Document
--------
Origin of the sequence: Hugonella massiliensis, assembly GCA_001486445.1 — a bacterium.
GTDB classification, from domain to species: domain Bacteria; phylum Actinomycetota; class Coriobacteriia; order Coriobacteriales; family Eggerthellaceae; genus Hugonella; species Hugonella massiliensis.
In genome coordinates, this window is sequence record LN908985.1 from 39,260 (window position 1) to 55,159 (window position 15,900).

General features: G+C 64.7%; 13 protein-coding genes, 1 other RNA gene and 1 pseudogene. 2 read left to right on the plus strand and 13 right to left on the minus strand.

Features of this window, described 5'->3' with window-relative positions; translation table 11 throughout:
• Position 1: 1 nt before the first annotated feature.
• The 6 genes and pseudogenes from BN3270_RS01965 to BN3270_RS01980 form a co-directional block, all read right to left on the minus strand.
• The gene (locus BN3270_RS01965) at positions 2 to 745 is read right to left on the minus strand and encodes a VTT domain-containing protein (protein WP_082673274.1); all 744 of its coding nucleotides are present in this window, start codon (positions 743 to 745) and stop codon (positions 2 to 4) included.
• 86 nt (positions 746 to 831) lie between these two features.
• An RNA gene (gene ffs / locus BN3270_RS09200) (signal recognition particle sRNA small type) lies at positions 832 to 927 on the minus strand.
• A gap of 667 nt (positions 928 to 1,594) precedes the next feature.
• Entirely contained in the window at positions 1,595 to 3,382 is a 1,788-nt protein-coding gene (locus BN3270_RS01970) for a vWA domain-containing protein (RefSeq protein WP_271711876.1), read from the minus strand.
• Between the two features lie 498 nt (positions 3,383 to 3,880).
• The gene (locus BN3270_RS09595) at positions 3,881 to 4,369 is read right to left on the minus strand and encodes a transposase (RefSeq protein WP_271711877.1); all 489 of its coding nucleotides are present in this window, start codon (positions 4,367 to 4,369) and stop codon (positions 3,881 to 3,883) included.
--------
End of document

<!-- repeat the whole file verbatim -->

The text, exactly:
Origin of the sequence: Hugonella massiliensis, assembly GCA_001486445.1 — a bacterium.
GTDB classification, from domain to species: domain Bacteria; phylum Actinomycetota; class Coriobacteriia; order Coriobacteriales; family Eggerthellaceae; genus Hugonella; species Hugonella massiliensis.
In genome coordinates, this window is sequence record LN908985.1 from 39,260 (window position 1) to 55,159 (window position 15,900).

General features: G+C 64.7%; 13 protein-coding genes, 1 other RNA gene and 1 pseudogene. 2 read left to right on the plus strand and 13 right to left on the minus strand.

Features of this window, described 5'->3' with window-relative positions; translation table 11 throughout:
• Position 1: 1 nt before the first annotated feature.
• The 6 genes and pseudogenes from BN3270_RS01965 to BN3270_RS01980 form a co-directional block, all read right to left on the minus strand.
• The gene (locus BN3270_RS01965) at positions 2 to 745 is read right to left on the minus strand and encodes a VTT domain-containing protein (protein WP_082673274.1); all 744 of its coding nucleotides are present in this window, start codon (positions 743 to 745) and stop codon (positions 2 to 4) included.
• 86 nt (positions 746 to 831) lie between these two features.
• An RNA gene (gene ffs / locus BN3270_RS09200) (signal recognition particle sRNA small type) lies at positions 832 to 927 on the minus strand.
• A gap of 667 nt (positions 928 to 1,594) precedes the next feature.
• Entirely contained in the window at positions 1,595 to 3,382 is a 1,788-nt protein-coding gene (locus BN3270_RS01970) for a vWA domain-containing protein (RefSeq protein WP_271711876.1), read from the minus strand.
• Between the two features lie 498 nt (positions 3,383 to 3,880).
• The gene (locus BN3270_RS09595) at positions 3,881 to 4,369 is read right to left on the minus strand and encodes a transposase (RefSeq protein WP_271711877.1); all 489 of its coding nucleotides are present in this window, start codon (positions 4,367 to 4,369) and stop codon (positions 3,881 to 3,883) included.